Tuesday, December 2, 2014

Despising the Poor

David Brooks notes that Victorian attitudes toward the poor -- often depicted by middle-class writers as not much different from apes -- are reappearing in our neo-Victorian age:
Today we once again have a sharp social divide between people who live in the “respectable” meritocracy and those who live beyond it. In one world almost everybody you meet has at least been to college, and people have very little contact with features that are sometimes a part of the other world: prison, meth, payday loans, a flowering of nonmarriage family forms. In one world, people assume they can control their destinies. In the other, some people embrace the now common motto: “It don’t make no difference.”

Widening class distances produce class prejudice, classism. This is a prejudice based on visceral attitudes about competence. People in the “respectable” class have meritocratic virtues: executive function, grit, a capacity for delayed gratification. The view about those in the untouchable world is that they are short on these things. They are disorganized. They are violent and scary. This belief has some grains of truth because of childhood trauma, the stress of poverty and other things. But this view metastasizes into a vicious, intellectually lazy stereotype. Before long, animalistic imagery is used to describe these human beings.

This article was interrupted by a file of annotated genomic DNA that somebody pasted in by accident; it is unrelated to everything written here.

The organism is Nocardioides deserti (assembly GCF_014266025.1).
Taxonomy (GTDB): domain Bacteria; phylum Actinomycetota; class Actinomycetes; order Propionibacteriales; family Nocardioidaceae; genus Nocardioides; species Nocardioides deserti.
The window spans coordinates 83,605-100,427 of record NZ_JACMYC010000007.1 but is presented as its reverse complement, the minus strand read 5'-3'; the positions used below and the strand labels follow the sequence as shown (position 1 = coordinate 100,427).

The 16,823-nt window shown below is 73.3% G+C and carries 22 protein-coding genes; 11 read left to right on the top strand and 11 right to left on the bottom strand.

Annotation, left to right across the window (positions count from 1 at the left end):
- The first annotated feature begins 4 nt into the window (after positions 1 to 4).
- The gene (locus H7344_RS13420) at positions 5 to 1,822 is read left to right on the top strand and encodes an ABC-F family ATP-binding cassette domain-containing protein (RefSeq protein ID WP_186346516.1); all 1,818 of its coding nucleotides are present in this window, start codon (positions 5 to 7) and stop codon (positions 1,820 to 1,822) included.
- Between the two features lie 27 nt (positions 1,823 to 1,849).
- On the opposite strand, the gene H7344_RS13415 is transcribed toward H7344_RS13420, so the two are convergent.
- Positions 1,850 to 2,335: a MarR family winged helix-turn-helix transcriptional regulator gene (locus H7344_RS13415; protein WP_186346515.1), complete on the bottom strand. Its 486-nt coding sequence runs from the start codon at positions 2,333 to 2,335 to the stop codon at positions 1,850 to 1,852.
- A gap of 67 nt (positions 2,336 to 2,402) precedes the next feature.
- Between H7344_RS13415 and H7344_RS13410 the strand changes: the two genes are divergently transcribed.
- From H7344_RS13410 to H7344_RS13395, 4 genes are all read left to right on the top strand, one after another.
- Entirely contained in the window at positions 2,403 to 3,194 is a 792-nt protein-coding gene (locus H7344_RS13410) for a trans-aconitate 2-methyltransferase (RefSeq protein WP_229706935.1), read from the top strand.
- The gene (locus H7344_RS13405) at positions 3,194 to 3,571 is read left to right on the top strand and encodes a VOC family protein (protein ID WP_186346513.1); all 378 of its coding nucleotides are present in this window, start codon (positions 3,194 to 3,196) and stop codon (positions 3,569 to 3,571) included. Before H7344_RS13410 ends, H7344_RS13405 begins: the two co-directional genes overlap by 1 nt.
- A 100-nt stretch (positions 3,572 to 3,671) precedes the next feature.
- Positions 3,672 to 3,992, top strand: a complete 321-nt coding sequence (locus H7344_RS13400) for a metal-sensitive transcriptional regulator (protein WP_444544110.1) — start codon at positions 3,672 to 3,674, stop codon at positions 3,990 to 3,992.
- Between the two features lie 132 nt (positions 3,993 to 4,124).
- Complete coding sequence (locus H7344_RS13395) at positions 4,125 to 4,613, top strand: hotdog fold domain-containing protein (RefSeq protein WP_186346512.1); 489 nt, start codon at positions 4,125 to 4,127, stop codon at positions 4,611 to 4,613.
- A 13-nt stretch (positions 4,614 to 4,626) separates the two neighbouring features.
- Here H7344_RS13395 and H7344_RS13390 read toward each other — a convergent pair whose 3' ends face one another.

I also worry about this revival of class prejudice, because it undermines both basic compassion ("He was a shoplifting thug, so who cares if the police shot him?") and attempts to actually help people. I remember (with great confidence!) hearing Gary Johnson say that the poor don't need help because anybody with guts can make $100,000 a year cleaning houses.

The notion that education is the solution to poverty strikes me as particularly foolish. A life of poverty leaves most people ill-equipped to succeed in college, especially at the sort of generalized liberal education beloved of academics. And even if we did send everyone to college, middle-class jobs wouldn't simply materialize for them.

Really the only things that have been shown to help poor people join the middle class are stable work that they can get without much education (factory work played this role historically) and just giving them money.

1 comment:

G. Verloren said...

"The law, in its majestic equality, forbids the rich as well as the poor to sleep under bridges, to beg in the streets, and to steal bread."

-Anatole France